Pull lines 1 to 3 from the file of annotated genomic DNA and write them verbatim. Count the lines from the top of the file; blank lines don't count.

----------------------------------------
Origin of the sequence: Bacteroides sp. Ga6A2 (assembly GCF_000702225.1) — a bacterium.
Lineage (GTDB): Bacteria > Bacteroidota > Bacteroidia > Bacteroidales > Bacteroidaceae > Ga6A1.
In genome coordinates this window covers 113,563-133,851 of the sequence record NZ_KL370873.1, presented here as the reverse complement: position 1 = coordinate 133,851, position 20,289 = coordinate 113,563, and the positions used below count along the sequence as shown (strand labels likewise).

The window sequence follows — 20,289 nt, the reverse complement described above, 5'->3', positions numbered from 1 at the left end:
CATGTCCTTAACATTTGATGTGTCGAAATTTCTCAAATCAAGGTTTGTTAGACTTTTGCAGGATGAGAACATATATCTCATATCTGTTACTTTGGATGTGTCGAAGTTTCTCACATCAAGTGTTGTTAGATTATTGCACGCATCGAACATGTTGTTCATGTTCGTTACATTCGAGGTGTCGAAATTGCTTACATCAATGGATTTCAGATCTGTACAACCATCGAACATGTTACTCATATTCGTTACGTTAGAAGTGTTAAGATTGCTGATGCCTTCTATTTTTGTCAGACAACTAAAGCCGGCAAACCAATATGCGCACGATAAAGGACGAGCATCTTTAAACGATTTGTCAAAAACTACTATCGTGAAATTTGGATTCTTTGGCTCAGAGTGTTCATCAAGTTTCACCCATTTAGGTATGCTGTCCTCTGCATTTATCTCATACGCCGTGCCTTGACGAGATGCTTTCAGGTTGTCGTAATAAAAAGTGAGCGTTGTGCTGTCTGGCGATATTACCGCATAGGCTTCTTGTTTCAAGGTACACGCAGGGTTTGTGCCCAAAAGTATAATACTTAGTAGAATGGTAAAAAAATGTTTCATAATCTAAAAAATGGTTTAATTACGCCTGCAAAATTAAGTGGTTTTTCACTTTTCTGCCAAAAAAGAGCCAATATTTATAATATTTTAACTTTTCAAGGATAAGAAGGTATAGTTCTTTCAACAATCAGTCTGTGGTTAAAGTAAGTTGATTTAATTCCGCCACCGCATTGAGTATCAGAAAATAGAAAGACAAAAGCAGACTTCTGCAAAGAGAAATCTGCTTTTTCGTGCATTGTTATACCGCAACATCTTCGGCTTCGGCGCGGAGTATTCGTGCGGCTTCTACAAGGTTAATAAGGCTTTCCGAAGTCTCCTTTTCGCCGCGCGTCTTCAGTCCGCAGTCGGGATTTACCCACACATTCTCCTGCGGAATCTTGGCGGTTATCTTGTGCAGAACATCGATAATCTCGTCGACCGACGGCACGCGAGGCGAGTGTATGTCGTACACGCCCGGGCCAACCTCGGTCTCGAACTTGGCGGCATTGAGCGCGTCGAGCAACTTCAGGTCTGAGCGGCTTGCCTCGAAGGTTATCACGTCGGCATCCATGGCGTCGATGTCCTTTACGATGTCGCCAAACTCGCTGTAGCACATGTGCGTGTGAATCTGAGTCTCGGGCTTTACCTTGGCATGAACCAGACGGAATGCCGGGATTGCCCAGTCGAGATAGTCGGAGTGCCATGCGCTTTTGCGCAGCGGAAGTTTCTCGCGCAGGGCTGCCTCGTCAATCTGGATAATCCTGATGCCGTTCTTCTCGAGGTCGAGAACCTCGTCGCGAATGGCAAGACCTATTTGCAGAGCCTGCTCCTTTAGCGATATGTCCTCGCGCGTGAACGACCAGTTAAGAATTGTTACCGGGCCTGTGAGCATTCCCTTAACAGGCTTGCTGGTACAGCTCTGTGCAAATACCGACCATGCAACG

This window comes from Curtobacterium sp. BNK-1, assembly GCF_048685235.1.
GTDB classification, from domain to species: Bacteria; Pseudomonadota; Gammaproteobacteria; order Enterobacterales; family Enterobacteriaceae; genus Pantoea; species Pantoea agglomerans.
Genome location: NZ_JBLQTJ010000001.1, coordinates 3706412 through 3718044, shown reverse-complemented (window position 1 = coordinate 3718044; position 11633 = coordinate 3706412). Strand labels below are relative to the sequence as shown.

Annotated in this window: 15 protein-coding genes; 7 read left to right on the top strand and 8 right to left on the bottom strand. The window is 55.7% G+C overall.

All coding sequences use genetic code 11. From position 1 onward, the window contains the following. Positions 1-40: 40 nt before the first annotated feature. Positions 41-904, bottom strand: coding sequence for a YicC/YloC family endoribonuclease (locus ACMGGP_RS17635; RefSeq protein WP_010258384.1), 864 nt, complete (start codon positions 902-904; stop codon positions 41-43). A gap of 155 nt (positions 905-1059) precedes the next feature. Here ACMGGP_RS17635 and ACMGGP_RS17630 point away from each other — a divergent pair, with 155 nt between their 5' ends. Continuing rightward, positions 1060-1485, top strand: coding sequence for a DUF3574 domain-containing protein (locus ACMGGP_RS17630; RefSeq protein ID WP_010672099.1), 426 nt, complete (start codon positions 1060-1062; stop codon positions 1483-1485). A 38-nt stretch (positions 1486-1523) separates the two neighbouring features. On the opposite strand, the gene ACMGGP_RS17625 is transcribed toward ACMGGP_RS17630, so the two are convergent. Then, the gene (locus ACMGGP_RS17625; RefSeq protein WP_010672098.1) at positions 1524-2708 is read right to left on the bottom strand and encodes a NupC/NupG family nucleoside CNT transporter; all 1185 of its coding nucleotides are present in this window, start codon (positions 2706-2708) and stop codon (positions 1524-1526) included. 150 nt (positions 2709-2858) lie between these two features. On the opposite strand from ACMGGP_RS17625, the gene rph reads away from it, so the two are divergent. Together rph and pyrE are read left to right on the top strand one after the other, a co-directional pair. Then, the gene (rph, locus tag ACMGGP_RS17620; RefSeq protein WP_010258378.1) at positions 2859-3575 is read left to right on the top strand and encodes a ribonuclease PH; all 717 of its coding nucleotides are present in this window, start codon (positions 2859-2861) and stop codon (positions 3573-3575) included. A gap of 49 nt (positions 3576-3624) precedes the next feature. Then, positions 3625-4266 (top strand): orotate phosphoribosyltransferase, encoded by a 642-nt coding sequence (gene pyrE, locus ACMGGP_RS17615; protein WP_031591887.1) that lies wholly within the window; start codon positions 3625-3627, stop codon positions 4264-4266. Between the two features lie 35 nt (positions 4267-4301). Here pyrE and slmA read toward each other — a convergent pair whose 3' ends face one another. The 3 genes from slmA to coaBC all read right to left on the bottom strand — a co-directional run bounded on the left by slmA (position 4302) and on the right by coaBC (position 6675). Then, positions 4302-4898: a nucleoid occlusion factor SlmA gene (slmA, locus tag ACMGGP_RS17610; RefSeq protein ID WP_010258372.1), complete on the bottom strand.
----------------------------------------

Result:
Origin of the sequence: Bacteroides sp. Ga6A2 (assembly GCF_000702225.1) — a bacterium.
Lineage (GTDB): Bacteria > Bacteroidota > Bacteroidia > Bacteroidales > Bacteroidaceae > Ga6A1.
In genome coordinates this window covers 113,563-133,851 of the sequence record NZ_KL370873.1, presented here as the reverse complement: position 1 = coordinate 133,851, position 20,289 = coordinate 113,563, and the positions used below count along the sequence as shown (strand labels likewise).